Oscars: The Top 8 Greatest Musical Moments

"You've never seen Oscar like this!" trumpet the ads, and truly, ceremony producers Bill Mechanic and Adam Shankman have slaved to make sure that when you flip to ABC at 8 p.m. EST Sunday for the 82nd Academy Awards, you're entering a realm of surprises and shocks. It's part of a series of tweaks to make the awards show more relevant and to trim the running time so we fans aren't hanging around at midnight to see who wins Best Picture.

Among the changes is a two-host assault. This year Steve Martin shares emcee duties with "It's Complicated" co-star Alec Baldwin in something of a comic tag-team. (Is it legal for Jack Donaghy to appear on a rival network?) Also, the Best Picture field has been expanded to ten nominees for spine-tingling, watch-checking suspense.

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Alas, where you add, you must also subtract. That means this year the Best Original Song nominees won't be performed live. Instead, they'll be represented in montage. So we won't get to see the grizzled Jeff Bridges meander through "Crazy Heart's" "The Weary Kind" or Randy Newman tap out yet another piano-fueled Disney theme.

Some people think it's an acceptable sacrifice. But as a music fan, I think it stinks. What would have happened had this rule been instituted in '72, when Isaac Hayes made the Dorothy Chandler Pavilion thrum with the funk of the "Theme from 'Shaft'"? In 2007 we would have missed Glen Hansard and Marketa Irglova aching down the cobblestone of "Once's" "Falling Slowly." Unconscionable. Music enhances the soiree beyond scripted antics and fashion-plate dishing. Let's hope it's only a temporary loss.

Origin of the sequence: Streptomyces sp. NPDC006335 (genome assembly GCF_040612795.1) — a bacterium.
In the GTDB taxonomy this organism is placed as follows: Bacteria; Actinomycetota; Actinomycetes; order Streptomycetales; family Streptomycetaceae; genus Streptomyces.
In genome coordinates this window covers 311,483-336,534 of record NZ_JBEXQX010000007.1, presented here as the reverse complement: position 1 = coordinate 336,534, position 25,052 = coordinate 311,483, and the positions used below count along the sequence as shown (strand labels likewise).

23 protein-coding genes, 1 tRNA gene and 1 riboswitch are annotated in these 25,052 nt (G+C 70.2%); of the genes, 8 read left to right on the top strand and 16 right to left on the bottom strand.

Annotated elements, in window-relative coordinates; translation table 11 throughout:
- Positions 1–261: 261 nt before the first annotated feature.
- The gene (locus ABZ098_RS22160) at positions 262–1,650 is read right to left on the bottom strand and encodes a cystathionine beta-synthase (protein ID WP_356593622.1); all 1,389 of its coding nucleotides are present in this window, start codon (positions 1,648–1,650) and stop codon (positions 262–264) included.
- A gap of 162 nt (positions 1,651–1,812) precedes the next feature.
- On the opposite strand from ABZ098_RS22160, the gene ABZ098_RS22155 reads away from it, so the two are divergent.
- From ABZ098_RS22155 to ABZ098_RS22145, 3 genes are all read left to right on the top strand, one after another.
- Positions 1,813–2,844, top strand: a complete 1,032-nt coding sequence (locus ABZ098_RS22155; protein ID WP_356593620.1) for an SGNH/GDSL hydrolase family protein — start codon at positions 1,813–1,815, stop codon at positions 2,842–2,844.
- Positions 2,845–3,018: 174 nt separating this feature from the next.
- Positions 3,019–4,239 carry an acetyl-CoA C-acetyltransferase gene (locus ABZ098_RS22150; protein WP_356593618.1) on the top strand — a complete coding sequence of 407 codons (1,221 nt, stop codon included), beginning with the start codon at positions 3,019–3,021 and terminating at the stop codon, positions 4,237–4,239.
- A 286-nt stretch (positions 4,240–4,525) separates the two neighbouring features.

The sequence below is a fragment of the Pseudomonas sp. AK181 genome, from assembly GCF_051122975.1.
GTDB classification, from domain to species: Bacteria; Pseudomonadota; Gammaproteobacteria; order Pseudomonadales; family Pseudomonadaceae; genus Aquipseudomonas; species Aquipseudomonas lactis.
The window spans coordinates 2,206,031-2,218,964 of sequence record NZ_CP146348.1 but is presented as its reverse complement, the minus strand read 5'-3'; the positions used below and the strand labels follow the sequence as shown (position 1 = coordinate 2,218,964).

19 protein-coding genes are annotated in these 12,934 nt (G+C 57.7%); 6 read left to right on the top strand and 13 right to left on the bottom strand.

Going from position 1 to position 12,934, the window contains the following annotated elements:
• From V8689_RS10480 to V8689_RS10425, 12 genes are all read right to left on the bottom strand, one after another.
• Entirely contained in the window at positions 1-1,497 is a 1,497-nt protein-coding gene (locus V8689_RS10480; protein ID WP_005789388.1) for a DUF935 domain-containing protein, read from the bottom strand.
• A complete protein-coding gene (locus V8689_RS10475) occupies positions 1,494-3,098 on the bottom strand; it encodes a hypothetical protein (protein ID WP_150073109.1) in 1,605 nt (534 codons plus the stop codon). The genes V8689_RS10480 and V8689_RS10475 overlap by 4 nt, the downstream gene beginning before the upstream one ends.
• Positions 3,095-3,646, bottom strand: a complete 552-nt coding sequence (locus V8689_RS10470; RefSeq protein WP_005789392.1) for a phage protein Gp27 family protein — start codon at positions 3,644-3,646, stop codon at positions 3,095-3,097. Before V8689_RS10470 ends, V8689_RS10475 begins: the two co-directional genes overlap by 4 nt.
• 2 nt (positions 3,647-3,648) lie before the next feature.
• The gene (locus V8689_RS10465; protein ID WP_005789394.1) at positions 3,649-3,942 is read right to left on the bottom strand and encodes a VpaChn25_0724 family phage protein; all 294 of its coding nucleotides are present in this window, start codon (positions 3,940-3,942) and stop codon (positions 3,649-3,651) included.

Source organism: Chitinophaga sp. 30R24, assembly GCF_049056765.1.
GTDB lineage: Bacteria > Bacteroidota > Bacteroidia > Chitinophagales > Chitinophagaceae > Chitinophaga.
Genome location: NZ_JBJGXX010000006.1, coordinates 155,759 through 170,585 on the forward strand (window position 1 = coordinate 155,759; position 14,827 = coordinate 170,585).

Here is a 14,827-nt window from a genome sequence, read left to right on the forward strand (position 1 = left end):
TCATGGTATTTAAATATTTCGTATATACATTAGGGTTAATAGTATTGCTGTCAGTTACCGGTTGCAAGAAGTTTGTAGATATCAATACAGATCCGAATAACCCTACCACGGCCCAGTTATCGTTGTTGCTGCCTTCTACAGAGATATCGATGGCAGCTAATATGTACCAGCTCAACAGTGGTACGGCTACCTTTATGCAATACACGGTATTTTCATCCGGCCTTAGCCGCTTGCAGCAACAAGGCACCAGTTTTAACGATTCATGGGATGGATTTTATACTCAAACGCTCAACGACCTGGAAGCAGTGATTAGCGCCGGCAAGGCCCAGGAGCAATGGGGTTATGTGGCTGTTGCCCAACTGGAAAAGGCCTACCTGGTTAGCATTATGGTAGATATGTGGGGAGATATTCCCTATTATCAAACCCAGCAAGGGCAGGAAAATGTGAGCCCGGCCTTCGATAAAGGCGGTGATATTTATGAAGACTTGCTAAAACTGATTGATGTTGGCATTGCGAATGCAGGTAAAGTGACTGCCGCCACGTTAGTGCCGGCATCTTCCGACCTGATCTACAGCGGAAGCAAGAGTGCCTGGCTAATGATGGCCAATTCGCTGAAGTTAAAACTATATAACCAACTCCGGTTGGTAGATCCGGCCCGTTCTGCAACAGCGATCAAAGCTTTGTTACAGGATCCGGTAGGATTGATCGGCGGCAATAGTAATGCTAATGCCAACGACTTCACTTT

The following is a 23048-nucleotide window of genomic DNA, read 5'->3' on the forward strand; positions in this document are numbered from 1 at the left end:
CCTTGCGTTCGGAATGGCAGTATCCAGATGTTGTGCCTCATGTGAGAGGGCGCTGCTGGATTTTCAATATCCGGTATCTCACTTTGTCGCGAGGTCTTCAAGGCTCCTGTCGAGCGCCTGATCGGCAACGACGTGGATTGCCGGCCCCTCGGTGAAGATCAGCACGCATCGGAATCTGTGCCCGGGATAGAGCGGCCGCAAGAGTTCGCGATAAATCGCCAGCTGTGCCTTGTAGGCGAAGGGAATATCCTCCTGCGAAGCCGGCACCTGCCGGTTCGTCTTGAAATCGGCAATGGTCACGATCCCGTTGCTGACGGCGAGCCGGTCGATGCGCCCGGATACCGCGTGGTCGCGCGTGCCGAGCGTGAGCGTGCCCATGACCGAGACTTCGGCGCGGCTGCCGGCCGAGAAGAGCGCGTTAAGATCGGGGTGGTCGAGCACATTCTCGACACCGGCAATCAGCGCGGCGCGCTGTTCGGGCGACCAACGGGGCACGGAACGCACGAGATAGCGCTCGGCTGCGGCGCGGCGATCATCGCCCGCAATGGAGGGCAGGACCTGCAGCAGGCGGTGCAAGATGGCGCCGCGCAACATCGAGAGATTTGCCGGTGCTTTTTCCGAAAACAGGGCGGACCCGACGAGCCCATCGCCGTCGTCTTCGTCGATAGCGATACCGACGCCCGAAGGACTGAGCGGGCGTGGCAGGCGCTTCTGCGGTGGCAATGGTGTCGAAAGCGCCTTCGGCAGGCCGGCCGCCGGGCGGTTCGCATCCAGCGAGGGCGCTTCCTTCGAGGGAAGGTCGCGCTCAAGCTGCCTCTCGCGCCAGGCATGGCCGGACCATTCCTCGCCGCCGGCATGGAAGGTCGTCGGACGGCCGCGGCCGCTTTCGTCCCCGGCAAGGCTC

Until then, at least we have our memories. The envelope, pleaseā€¦

VOTE! What's your favorite musical Oscar moment?

Michael Jackson, "BEN" (1973)

This sweet song was featured in the 1972 film of the same name, which was a sequel to the 1971 horror chestnut "Willard," about a young man who preferred the company of rats. So, in an Academy first, 14-year-old Michael Jackson appeared on the telecast to deliver a heartfelt, chart-topping, Golden Globe-winning ballad to, of all things, a rodent.

DID IT WIN? The Academy preferred Maureen McGovern's sunny "The Morning After," from the topsy-turvy disaster epic, "The Poseidon Adventure." It was a big-budget affair soaked in Hollywood royalty and set on an ocean liner Ben would have been only too happy to desert.


The words belonged to Stephen Sondheim, but Madonna made them her own, first on film (1990's "Dick Tracy," directed by and starring then-squeeze Warren Beatty), then on the Oscars. There wasn't a dry lapel or clean thought left after the Material Girl's sultry sashay.

DID IT WIN? Like the lady said, she always gets her man.

WATCH: Madonna perform "Sooner or Later" during the 1991 broadcast.

Robin Williams, "BLAME CANADA" (2000)

Now, THIS was the way to start the New Millennium. Williams led a marching, singing cast through perhaps the most profane number ever nominated: "Blame Canada," from "South Park: Bigger, Longer & Uncut." The vulgarities had been cleverly excised, but "And that bitch Anne Murray, too" would have been more delicious from the pipes of the target herself. And apparently, it almost happened. Anne had been approached, but she declined, even though she found the song hilarious. Gosh, those Canadians are so darn nice.

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